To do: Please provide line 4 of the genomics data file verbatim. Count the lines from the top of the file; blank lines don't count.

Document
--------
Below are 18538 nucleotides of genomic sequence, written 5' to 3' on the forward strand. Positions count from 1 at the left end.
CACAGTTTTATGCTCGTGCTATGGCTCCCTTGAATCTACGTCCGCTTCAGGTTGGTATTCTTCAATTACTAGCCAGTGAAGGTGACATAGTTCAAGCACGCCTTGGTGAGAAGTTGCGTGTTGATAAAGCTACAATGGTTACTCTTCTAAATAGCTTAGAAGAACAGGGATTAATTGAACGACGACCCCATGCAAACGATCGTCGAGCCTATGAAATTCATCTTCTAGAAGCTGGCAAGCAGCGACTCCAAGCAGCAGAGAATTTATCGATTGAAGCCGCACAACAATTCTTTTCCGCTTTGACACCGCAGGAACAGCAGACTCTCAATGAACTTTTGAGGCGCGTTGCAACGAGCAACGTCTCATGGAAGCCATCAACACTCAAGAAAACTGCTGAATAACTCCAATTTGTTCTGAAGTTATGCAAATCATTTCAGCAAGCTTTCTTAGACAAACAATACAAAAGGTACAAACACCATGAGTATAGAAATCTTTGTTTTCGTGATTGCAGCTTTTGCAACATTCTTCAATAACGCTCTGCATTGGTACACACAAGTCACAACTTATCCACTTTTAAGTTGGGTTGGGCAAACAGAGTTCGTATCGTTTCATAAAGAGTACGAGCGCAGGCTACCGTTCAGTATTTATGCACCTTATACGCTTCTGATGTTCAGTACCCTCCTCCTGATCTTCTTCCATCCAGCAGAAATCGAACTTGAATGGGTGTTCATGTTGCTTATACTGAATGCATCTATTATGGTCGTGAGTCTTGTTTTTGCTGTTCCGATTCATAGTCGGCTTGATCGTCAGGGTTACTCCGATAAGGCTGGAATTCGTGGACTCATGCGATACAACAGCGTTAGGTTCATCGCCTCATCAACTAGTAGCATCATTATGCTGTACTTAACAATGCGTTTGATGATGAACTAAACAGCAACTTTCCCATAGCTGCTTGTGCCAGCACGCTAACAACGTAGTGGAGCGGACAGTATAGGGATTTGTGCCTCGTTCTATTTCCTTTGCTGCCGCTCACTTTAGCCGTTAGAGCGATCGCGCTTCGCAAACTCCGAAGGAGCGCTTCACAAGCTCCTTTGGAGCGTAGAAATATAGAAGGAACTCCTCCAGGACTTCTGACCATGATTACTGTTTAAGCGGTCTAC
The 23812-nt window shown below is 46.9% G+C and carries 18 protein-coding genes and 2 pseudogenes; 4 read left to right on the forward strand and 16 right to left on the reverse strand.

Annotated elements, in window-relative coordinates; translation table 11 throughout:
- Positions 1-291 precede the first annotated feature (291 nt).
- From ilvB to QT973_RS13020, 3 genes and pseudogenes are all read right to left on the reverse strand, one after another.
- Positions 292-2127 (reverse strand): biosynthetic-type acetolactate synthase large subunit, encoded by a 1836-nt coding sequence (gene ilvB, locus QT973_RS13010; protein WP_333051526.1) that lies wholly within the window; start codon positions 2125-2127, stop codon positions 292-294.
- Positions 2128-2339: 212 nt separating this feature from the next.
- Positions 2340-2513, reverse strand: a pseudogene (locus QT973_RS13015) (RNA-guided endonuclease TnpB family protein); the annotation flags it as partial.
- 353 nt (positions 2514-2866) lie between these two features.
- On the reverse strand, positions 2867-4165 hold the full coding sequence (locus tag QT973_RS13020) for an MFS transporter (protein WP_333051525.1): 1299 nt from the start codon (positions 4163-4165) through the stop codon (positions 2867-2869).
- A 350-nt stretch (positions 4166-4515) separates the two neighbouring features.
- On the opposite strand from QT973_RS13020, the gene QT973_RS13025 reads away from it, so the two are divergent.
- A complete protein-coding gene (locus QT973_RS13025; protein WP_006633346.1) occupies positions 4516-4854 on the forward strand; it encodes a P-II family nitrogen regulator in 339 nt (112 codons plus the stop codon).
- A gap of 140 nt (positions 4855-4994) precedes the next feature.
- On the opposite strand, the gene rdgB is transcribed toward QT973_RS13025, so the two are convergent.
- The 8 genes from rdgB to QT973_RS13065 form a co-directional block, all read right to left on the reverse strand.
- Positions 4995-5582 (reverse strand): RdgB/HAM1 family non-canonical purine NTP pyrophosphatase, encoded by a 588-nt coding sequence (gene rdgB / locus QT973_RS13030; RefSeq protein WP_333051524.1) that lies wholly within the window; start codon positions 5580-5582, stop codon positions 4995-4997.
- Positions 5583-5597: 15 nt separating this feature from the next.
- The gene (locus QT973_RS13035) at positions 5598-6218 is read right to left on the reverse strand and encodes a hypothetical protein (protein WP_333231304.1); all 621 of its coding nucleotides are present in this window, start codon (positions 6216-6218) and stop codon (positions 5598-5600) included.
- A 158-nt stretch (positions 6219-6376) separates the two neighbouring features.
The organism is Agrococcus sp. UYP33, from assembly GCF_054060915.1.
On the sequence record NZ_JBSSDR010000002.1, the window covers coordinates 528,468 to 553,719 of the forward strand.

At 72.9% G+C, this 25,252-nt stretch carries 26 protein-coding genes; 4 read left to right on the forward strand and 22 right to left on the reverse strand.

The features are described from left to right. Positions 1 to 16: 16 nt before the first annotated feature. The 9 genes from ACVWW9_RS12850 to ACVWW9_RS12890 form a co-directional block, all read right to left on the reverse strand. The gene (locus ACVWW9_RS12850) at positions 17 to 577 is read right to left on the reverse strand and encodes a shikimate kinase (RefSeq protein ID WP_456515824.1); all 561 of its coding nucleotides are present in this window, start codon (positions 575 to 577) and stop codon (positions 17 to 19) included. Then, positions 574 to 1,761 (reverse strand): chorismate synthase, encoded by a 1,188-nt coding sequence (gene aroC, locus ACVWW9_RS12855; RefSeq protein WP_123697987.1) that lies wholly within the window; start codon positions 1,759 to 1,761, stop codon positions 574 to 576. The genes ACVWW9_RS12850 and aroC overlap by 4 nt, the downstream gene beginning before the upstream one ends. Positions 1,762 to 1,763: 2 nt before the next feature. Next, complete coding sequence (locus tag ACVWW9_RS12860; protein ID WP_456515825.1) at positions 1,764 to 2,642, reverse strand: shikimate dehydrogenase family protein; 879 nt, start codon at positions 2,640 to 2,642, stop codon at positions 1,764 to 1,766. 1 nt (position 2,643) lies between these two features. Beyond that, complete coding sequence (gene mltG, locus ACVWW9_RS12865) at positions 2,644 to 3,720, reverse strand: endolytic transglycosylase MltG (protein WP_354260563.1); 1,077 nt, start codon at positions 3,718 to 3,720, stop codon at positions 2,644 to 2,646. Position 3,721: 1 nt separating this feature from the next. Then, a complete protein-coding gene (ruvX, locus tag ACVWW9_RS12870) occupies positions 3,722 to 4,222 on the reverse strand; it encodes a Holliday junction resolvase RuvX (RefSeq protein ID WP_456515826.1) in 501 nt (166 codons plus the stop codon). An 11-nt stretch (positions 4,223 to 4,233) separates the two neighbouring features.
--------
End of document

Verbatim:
Annotated elements, in window-relative coordinates; translation table 11 throughout: